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"Molecular networks governing biomass productivity and seed yield”

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Wednesday 04 May 2016, 14:00 - 15:30


Plant and plant organ growth are regulated by an exceedingly complex interplay of many genes and their interaction with the ever changing environment. The long-term goal of our research is to obtain a holistic understanding of plant organ growth. Numerous genes of which the modified expression enhances plant organ growth have now been identified, and a detailed study of these genes provided novel insights in the molecular machines driving growth. Furthermore, evidence obtained both in the model plant Arabidopsis and in maize, demonstrated that the combination of multiple growth enhancing genes can have very profound effects on organ sizes. Field experiments with transgenic maize also show that genes enhancing leaf growth have profound effects on seed yield.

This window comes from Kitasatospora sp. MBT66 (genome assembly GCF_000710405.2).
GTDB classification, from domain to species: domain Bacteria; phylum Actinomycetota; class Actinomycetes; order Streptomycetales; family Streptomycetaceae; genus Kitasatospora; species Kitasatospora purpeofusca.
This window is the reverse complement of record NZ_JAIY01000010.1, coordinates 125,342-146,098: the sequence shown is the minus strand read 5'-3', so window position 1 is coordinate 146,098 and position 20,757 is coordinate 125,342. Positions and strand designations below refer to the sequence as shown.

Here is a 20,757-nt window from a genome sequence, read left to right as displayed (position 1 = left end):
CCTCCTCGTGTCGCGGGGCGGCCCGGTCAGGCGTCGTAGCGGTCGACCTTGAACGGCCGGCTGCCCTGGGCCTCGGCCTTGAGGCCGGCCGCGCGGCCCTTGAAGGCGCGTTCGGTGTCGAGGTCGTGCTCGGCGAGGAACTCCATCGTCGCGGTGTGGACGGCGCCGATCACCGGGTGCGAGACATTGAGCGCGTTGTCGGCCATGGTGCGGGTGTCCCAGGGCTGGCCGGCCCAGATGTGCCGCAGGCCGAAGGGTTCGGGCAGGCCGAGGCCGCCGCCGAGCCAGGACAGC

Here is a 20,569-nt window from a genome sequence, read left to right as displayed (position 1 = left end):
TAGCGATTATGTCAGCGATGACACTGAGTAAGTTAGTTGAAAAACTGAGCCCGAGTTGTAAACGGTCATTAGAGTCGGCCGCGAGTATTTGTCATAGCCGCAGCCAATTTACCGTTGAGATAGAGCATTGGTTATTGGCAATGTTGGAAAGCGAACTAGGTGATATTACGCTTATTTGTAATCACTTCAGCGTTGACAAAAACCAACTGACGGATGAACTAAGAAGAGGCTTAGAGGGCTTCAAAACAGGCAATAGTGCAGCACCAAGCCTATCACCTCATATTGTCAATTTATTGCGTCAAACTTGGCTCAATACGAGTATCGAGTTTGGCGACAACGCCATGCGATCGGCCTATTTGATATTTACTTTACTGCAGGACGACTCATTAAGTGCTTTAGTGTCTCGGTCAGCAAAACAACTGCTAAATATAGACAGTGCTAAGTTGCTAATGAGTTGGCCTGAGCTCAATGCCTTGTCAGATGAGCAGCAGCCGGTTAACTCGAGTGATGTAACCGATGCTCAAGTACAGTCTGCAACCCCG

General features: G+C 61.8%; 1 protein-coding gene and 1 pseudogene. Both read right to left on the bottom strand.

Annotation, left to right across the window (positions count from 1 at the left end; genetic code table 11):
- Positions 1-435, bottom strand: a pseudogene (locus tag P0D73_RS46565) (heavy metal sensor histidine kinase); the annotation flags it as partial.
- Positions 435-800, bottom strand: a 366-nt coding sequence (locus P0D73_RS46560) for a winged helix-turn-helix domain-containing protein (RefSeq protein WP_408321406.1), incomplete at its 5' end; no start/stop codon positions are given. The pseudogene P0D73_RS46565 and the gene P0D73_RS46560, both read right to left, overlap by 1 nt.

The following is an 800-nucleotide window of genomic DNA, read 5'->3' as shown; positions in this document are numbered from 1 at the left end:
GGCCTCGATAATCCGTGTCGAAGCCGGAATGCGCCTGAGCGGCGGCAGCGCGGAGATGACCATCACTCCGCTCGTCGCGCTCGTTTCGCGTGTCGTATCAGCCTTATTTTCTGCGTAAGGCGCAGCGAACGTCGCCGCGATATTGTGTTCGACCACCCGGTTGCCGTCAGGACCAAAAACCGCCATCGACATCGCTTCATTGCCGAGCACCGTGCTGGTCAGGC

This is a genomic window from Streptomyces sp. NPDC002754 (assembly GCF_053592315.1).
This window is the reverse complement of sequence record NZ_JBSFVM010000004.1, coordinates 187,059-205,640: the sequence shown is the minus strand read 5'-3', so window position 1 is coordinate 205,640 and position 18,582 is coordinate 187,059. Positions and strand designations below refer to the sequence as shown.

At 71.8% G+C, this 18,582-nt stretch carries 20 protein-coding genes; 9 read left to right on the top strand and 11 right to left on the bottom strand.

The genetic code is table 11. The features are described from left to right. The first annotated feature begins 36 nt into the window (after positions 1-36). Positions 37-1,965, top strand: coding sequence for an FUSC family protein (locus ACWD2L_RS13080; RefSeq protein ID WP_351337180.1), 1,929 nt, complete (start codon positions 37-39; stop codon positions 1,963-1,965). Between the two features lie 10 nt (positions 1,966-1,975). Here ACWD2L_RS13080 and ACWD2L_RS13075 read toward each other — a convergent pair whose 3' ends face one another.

Tremendous progress has also been made in understanding how environmental cues, such as mild drought stress, negatively affect plant growth. In unpredictable environments, growth reduction enables plants to redistribute and save resources, ensuring reproduction, even when the stress becomes extreme. However, when the episode of stress does not threaten plant survival, and from the agricultural point of view, growth reduction can be seen as counter-productive, leading to unnecessary yield loss. Limiting growth reduction may thus provide a strategy to boost plant productivity under stress.

I will discuss how our insights open up new perspectives for the identification of optimal growth regulatory networks that can be selected by advanced breeding, or for which more robust variants (e.g. reduced susceptibility to drought) can be obtained through genetic engineering. The ability to improve growth of maize and, in analogy other cereals, could have a major impact in providing food security.

Location Jozef Schell seminar room
Contact Prof Dirk Inzé
Scientific Director
Head of Department

Dept. of Plant Systems Biology
Ghent University